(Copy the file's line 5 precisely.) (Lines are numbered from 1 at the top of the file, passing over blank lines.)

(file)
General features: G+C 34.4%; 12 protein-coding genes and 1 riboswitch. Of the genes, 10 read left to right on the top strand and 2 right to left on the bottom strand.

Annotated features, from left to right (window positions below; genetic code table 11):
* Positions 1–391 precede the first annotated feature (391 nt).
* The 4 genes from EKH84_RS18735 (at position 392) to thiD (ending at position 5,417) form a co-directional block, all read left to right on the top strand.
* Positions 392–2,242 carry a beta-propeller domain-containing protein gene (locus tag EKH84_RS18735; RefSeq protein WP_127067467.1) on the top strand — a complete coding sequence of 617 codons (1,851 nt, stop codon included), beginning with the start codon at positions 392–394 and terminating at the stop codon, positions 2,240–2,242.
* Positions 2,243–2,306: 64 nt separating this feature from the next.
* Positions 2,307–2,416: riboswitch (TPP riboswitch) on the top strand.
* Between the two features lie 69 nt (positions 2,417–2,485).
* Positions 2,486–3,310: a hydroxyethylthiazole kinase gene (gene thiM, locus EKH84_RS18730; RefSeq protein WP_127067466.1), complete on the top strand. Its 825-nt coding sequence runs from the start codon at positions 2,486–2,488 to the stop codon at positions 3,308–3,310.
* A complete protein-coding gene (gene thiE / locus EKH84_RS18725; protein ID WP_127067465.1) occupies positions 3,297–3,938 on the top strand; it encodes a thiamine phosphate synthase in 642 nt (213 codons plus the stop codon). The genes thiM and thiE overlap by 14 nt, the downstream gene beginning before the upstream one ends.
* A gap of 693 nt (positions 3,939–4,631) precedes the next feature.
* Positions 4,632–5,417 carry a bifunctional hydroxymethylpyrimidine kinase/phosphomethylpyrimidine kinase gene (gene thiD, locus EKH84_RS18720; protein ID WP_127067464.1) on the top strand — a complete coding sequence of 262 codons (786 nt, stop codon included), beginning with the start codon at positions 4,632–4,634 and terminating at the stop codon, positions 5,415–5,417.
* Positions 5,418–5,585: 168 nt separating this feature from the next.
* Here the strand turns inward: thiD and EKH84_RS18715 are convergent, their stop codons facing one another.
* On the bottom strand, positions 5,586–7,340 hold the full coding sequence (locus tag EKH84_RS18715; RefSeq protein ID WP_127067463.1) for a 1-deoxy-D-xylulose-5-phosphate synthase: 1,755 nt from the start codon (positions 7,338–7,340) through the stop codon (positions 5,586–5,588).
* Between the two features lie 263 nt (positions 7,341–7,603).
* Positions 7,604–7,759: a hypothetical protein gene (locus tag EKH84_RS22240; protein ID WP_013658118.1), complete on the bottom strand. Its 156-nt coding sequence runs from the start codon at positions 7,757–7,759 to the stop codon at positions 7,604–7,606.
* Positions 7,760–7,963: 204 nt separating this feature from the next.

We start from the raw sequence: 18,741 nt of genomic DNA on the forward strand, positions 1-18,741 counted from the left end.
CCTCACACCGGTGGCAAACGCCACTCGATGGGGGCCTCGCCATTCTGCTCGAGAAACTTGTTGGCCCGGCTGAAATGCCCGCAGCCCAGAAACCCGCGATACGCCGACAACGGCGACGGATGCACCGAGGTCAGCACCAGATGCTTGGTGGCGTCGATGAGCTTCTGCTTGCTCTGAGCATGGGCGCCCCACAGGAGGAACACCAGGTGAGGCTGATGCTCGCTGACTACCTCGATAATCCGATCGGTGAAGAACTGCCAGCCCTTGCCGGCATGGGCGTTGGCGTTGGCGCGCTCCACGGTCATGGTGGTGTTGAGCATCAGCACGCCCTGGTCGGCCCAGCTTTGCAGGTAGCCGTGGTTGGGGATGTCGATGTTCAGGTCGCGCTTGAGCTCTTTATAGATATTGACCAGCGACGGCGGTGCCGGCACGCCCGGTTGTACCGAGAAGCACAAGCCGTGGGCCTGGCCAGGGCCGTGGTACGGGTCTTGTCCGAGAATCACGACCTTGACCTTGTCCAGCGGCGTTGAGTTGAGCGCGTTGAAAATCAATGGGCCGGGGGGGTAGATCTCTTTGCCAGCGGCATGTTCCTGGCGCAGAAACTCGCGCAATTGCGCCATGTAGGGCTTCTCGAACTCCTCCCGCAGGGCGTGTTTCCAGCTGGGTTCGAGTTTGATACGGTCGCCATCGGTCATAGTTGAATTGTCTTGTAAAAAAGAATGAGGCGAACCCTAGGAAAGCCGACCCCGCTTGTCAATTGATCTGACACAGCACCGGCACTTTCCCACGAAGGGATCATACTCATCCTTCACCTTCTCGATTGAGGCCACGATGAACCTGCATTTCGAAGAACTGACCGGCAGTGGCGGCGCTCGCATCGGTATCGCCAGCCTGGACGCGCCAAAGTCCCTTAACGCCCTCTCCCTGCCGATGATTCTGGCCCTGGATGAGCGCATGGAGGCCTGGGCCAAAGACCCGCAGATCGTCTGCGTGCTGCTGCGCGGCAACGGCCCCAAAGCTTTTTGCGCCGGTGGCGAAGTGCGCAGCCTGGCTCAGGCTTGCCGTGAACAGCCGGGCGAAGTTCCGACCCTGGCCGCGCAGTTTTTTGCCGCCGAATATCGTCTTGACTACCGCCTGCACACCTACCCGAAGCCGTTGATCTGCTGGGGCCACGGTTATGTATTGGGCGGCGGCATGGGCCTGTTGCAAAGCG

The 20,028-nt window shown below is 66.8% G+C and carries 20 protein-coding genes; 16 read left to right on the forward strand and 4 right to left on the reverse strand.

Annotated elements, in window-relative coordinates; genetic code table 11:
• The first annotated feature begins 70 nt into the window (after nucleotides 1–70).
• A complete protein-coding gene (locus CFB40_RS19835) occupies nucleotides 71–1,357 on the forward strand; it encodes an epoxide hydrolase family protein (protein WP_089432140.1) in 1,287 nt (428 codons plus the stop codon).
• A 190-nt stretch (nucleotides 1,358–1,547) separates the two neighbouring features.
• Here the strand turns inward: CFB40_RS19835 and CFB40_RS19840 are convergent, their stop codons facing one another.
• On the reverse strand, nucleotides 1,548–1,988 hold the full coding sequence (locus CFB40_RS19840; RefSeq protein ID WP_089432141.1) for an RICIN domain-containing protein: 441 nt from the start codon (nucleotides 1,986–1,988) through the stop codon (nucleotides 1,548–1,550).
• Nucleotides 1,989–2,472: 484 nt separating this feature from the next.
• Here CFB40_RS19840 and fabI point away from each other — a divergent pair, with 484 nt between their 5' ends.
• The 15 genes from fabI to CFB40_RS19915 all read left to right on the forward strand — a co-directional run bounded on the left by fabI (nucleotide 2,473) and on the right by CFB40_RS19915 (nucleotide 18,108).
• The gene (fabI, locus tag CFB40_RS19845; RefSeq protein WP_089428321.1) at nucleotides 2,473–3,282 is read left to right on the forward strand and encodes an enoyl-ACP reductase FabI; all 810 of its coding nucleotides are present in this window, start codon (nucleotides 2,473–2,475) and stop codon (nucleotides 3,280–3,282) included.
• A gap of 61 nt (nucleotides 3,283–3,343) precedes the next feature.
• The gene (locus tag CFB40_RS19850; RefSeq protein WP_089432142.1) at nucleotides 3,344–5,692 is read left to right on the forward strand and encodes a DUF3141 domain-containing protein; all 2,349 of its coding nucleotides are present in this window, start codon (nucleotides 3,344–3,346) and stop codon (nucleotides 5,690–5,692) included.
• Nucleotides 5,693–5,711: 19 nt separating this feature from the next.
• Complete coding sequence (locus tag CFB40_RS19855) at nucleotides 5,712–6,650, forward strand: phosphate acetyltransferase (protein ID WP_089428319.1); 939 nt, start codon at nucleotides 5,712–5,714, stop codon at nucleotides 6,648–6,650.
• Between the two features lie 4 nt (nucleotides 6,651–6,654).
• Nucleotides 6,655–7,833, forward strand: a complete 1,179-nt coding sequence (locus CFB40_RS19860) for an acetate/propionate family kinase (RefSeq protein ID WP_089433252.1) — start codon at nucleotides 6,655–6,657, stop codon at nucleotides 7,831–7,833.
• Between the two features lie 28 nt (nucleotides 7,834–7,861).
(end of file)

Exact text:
* Positions 392–2,242 carry a beta-propeller domain-containing protein gene (locus tag EKH84_RS18735; RefSeq protein WP_127067467.1) on the top strand — a complete coding sequence of 617 codons (1,851 nt, stop codon included), beginning with the start codon at positions 392–394 and terminating at the stop codon, positions 2,240–2,242.